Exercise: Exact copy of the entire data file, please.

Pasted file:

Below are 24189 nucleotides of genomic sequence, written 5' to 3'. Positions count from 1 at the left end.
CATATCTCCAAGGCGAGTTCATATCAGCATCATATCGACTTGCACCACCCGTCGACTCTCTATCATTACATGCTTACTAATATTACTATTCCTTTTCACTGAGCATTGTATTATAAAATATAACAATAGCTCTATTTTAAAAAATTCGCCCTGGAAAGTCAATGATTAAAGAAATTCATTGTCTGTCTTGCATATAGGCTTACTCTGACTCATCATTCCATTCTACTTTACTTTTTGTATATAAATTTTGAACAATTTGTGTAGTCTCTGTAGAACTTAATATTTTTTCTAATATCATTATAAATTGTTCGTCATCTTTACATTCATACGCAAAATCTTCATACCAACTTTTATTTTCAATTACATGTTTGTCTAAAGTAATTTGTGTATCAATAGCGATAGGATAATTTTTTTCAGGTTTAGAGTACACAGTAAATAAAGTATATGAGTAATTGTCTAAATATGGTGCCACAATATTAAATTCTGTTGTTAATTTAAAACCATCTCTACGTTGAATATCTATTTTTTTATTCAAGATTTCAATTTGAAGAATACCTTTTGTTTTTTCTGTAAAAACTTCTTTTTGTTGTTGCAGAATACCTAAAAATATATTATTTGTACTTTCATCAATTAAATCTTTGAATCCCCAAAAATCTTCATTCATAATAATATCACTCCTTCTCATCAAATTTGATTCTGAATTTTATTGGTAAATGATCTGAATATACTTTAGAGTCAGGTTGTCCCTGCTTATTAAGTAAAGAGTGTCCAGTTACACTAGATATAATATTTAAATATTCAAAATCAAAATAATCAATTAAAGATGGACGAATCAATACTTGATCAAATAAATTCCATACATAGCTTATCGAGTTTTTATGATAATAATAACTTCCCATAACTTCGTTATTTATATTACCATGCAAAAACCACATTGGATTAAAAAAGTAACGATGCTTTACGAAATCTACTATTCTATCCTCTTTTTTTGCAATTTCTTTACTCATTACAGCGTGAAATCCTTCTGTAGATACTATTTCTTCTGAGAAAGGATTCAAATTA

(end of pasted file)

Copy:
Below are 24189 nucleotides of genomic sequence, written 5' to 3'. Positions count from 1 at the left end.
CATATCTCCAAGGCGAGTTCATATCAGCATCATATCGACTTGCACCACCCGTCGACTCTCTATCATTACATGCTTACTAATATTACTATTCCTTTTCACTGAGCATTGTATTATAAAATATAACAATAGCTCTATTTTAAAAAATTCGCCCTGGAAAGTCAATGATTAAAGAAATTCATTGTCTGTCTTGCATATAGGCTTACTCTGACTCATCATTCCATTCTACTTTACTTTTTGTATATAAATTTTGAACAATTTGTGTAGTCTCTGTAGAACTTAATATTTTTTCTAATATCATTATAAATTGTTCGTCATCTTTACATTCATACGCAAAATCTTCATACCAACTTTTATTTTCAATTACATGTTTGTCTAAAGTAATTTGTGTATCAATAGCGATAGGATAATTTTTTTCAGGTTTAGAGTACACAGTAAATAAAGTATATGAGTAATTGTCTAAATATGGTGCCACAATATTAAATTCTGTTGTTAATTTAAAACCATCTCTACGTTGAATATCTATTTTTTTATTCAAGATTTCAATTTGAAGAATACCTTTTGTTTTTTCTGTAAAAACTTCTTTTTGTTGTTGCAGAATACCTAAAAATATATTATTTGTACTTTCATCAATTAAATCTTTGAATCCCCAAAAATCTTCATTCATAATAATATCACTCCTTCTCATCAAATTTGATTCTGAATTTTATTGGTAAATGATCTGAATATACTTTAGAGTCAGGTTGTCCCTGCTTATTAAGTAAAGAGTGTCCAGTTACACTAGATATAATATTTAAATATTCAAAATCAAAATAATCAATTAAAGATGGACGAATCAATACTTGATCAAATAAATTCCATACATAGCTTATCGAGTTTTTATGATAATAATAACTTCCCATAACTTCGTTATTTATATTACCATGCAAAAACCACATTGGATTAAAAAAGTAACGATGCTTTACGAAATCTACTATTCTATCCTCTTTTTTTGCAATTTCTTTACTCATTACAGCGTGAAATCCTTCTGTAGATACTATTTCTTCTGAGAAAGGATTCAAATTA